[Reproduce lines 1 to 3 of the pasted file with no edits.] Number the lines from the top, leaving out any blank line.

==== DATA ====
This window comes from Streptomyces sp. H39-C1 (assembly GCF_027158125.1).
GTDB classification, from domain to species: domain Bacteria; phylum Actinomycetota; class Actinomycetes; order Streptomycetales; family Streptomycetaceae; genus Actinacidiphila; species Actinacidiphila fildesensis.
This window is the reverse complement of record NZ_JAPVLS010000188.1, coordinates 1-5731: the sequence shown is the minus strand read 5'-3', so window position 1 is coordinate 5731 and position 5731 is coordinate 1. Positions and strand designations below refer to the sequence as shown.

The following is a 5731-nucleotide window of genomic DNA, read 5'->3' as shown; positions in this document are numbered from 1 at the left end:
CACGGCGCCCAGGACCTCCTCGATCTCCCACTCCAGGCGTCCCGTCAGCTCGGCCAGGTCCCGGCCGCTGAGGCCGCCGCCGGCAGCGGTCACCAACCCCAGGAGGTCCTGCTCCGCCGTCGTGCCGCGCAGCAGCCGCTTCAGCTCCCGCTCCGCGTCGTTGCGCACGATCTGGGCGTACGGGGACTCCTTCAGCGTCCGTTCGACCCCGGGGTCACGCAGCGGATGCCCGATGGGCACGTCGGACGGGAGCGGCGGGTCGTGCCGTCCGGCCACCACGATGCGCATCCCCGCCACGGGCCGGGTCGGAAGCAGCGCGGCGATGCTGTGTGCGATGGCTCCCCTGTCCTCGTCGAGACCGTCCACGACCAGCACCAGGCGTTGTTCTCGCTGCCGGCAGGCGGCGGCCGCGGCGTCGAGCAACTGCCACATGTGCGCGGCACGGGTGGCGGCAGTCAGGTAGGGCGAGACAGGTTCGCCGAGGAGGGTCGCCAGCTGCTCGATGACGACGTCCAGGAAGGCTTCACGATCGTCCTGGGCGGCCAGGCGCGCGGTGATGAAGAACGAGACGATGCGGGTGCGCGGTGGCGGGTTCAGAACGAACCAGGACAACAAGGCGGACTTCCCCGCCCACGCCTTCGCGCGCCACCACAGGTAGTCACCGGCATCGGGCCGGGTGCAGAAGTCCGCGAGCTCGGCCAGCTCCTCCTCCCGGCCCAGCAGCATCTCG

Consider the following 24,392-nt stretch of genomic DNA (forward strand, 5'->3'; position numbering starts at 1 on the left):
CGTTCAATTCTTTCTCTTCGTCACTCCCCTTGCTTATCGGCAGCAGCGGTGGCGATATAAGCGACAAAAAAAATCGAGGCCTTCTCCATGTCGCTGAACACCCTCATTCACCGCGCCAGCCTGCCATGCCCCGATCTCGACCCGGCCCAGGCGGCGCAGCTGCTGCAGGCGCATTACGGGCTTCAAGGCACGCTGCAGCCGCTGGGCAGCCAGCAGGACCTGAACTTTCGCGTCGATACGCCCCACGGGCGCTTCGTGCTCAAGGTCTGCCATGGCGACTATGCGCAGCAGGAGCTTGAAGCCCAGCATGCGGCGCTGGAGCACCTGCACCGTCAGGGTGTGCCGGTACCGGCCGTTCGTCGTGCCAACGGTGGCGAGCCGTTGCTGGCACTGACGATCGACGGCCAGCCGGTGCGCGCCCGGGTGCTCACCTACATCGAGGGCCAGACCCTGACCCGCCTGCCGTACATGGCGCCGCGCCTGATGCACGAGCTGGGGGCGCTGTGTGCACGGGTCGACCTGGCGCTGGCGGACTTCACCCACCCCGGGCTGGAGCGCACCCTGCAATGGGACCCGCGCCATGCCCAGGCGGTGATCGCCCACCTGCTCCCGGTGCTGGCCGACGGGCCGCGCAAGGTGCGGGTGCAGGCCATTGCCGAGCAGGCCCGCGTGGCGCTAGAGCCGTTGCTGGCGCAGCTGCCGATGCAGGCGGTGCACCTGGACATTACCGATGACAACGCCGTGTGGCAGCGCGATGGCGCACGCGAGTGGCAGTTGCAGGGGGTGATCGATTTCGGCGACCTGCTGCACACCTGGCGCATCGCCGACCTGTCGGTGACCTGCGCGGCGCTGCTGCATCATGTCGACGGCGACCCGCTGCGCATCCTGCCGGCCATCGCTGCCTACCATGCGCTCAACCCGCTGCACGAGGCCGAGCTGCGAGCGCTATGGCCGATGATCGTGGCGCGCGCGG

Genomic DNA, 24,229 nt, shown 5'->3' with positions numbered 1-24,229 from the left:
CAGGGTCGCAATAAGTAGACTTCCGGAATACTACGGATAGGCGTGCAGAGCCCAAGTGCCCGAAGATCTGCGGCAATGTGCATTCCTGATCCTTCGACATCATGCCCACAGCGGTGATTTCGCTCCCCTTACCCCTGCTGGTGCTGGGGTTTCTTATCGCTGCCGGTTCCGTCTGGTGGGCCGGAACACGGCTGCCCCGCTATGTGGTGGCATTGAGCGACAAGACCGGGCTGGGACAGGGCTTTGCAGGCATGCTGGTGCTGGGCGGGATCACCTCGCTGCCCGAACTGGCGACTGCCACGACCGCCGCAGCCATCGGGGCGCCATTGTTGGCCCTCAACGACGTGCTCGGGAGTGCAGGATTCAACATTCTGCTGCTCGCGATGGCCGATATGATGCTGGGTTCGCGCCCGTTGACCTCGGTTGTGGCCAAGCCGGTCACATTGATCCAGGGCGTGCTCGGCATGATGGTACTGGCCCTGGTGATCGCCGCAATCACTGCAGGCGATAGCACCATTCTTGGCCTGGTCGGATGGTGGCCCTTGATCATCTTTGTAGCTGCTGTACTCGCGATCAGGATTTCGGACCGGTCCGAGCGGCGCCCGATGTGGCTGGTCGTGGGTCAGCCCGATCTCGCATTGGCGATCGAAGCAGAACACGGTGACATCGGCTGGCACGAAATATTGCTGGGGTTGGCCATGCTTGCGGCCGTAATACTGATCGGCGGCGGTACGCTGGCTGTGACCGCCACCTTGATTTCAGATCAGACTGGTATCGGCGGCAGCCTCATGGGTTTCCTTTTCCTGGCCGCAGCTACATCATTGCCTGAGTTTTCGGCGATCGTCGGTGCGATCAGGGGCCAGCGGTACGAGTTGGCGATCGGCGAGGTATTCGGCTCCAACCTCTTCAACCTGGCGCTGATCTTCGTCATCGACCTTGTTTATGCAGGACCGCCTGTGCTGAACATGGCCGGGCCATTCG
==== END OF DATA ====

This window comes from Streptomyces sp. H39-C1 (assembly GCF_027158125.1).
GTDB classification, from domain to species: domain Bacteria; phylum Actinomycetota; class Actinomycetes; order Streptomycetales; family Streptomycetaceae; genus Actinacidiphila; species Actinacidiphila fildesensis.
This window is the reverse complement of record NZ_JAPVLS010000188.1, coordinates 1-5731: the sequence shown is the minus strand read 5'-3', so window position 1 is coordinate 5731 and position 5731 is coordinate 1. Positions and strand designations below refer to the sequence as shown.